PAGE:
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  • Scale I Build
    1:25 1:35 1:72

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    Tacoma, WA
  • Full Name
    Joseph Giaccio

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  1. Very true. I'm not even sure who or when the whole generation idea came into play and what prompted the end of one and begining of another other than later generations being somewhat drastic changes. Such as the mustang II in 74.
  2. Exactly. The early 70s completely changed the body style. Not to mention the several changes up to that point or the internal changes.
  3. Decided I wanted to create a display of one ford mustang from each of the six generations. (It is true that body styles changed within generation years but that is a future project...) I am trying to keep with the appropriate color blue (I am doing them all in blue) for the year so each will have a slightly different blue. Working on a Generation 5 (2006) currently. So far I have discovered two things: 1) Generation 2 (1974-1978) models are harder to find than any other. 2) Generation 6 (2015-present) only has snaptite models....will have to research if another year undercarriage will fit the gen 6 body. Here is the progress on the '06 so far:
  4. As opposed to paint, or glue. HAHAHAHA. (laughter means sarcasm was meant humorously)
  5. Because without experimentation and innovation you wouldn't have had a wheel to begin with and I don't mind getting my hands dirty.
  6. If you want to use an alternative to felt... I am using dryer sheets. They are thinner than felt but need to be painted.
  7. Here is an update on my dryer sheet as carpet experimentation. I have attached the most recent examples. The closer up one shows it glued in place but not trimmed or painted. The other picture is after painting. You can see the difference in the "carpeted" sections and the center area where the seats will go. I will post another picture once I get the center console and front seats in.
  8. First jump back into modelling and change over from 1/35 military to 1/25 autos This was pretty much my test dummy for anything I could come up with ….Figured I would do it up in classic 80s style, from the Iron Maiden seat covers, to the diy hood scoop and addition of micky D's bag and giant cassette holder. Not perfect but lots of lessons learned. .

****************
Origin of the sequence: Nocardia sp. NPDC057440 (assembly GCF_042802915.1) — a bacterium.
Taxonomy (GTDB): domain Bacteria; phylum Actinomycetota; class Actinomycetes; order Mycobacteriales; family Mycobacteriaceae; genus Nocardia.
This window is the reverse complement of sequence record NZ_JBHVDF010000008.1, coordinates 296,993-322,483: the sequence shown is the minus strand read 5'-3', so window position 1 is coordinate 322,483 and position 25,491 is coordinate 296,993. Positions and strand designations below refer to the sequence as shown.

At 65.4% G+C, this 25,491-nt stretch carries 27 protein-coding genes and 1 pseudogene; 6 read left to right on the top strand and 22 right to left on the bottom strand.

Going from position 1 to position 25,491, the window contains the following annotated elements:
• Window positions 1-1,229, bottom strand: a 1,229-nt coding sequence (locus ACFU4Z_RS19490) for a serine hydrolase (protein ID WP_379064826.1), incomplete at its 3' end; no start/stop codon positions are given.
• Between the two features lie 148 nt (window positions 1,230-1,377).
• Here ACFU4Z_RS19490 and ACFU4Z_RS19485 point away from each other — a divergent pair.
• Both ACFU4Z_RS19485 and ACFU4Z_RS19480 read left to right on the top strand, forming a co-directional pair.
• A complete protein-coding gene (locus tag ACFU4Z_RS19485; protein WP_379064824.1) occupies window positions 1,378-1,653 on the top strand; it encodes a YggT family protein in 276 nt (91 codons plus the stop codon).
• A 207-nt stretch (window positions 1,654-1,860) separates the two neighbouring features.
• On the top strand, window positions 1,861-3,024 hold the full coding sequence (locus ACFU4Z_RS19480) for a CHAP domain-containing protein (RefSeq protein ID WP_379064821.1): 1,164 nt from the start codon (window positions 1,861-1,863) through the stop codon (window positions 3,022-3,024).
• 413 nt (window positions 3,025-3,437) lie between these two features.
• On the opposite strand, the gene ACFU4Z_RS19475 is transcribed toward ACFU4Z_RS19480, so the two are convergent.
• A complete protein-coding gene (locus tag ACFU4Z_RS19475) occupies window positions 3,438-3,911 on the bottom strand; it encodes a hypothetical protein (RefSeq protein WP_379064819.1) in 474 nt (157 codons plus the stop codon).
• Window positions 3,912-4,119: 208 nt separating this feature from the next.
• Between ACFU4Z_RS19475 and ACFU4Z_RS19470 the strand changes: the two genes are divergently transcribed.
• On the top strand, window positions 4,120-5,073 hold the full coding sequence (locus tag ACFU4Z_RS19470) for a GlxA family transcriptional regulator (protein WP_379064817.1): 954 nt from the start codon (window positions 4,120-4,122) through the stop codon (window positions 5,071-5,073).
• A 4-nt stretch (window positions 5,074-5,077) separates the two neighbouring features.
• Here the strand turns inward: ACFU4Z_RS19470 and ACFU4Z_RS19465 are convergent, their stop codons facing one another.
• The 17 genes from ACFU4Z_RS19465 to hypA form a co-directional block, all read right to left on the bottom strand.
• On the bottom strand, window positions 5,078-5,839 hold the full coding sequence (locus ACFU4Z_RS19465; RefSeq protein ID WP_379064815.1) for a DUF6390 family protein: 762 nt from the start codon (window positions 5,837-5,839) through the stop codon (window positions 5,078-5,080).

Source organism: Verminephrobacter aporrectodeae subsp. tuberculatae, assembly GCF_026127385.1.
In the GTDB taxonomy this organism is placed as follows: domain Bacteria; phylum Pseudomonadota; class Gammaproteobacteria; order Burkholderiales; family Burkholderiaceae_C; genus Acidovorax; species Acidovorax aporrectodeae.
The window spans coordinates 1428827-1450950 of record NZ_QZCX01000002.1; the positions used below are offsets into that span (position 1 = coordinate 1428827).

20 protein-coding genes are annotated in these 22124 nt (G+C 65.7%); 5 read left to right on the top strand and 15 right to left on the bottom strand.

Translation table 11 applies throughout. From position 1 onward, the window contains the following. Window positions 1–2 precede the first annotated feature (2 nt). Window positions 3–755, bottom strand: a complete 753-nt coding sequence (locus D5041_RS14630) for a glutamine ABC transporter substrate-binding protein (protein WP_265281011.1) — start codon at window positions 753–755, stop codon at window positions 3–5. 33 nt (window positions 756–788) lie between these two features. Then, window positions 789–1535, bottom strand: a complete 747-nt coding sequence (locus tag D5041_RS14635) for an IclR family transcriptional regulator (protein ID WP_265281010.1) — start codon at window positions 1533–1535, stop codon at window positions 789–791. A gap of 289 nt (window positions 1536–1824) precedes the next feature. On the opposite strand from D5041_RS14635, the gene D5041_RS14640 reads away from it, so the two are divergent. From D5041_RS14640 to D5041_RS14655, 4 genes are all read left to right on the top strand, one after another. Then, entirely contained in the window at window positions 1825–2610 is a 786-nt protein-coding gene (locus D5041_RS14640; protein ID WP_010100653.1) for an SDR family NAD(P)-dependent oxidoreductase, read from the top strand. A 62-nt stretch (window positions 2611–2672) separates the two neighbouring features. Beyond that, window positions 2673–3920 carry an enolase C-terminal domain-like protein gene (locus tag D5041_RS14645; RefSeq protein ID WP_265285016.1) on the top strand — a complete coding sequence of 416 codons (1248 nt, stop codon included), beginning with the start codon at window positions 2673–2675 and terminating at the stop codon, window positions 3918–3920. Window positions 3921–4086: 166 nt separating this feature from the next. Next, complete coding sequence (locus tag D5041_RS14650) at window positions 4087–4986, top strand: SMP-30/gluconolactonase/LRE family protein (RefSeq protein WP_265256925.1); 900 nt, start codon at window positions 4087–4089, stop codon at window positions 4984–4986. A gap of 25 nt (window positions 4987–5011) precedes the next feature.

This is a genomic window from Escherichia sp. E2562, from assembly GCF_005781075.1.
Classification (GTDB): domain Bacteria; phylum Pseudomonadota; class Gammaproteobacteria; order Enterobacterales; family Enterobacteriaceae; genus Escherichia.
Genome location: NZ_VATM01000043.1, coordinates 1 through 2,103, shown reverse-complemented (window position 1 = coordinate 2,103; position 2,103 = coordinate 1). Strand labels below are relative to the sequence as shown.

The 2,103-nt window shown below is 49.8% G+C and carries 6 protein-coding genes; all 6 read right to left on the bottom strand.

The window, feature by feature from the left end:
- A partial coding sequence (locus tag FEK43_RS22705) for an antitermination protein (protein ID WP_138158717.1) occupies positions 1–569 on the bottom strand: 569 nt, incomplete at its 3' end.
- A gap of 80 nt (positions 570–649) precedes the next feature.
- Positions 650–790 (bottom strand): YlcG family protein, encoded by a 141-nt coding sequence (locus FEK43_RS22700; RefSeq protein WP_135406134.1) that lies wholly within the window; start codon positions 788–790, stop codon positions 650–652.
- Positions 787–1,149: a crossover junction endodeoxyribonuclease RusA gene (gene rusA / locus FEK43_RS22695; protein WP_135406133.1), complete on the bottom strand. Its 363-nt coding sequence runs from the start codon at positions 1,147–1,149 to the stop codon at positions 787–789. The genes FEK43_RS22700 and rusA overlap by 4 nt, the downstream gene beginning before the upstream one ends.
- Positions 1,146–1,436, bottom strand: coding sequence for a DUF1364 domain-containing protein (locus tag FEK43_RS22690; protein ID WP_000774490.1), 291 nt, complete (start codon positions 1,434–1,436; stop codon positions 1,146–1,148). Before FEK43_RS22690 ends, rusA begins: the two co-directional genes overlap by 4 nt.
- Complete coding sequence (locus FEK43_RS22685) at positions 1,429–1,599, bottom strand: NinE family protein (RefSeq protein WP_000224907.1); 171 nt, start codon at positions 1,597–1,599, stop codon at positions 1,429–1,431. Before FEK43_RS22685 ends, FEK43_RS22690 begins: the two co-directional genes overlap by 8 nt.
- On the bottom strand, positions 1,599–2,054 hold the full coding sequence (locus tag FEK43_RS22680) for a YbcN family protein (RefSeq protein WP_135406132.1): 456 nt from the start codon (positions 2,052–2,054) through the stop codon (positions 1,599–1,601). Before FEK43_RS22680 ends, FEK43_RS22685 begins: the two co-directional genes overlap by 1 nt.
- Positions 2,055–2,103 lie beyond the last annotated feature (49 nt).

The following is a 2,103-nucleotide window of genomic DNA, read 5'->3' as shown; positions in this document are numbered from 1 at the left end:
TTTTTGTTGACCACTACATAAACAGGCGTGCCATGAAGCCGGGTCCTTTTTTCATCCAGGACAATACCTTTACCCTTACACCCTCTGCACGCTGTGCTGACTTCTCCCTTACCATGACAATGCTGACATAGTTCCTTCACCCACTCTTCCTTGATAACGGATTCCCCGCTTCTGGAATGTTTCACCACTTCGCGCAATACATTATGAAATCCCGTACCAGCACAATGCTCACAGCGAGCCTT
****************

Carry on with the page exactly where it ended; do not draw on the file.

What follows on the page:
9. That looks great! I am going to have to research that. I actually think I have some embossing powder in the house. That is what comes from so much hobby jumping.
  10. My first transition from 1:35 military to 1:25 autos. Used this one to experiment on different techniques. The paint job orange peeled a bit but I am just saying the 80s rocker got a cheap paint job to go with his stick on hood scoop. Played around with the interior a lot. Iron Maiden seat covers, McDonalds trash, scratch built speaker box and the biggest cassette tape collection possible. This was fun and I learned a lot for future builds.
  11. Found a new way to carpet the floor. Never used flocking so can't compare but so far I like the way mine are turning out. What I have done is take one of those dryer sheets from doing laundry, cut it to shape and coat one side with spay glue. Press it into place. Be careful though as the spray glue will saturate and make it sticky on top as well. Then after it dries, it can be painted. I'll try to get some pictures of how it looks.
  12. In a previous life as a leather worker I found clear plastic they use for the little windows in wallets that works really well for scale models. It is thicker than what you might find otherwise but flexible and will curve well.
  13. Long time military modeller now getting back into it, only with cars. Making things shine and new instead of greasy and old has thrown a new wrinkle into things but so far so good.
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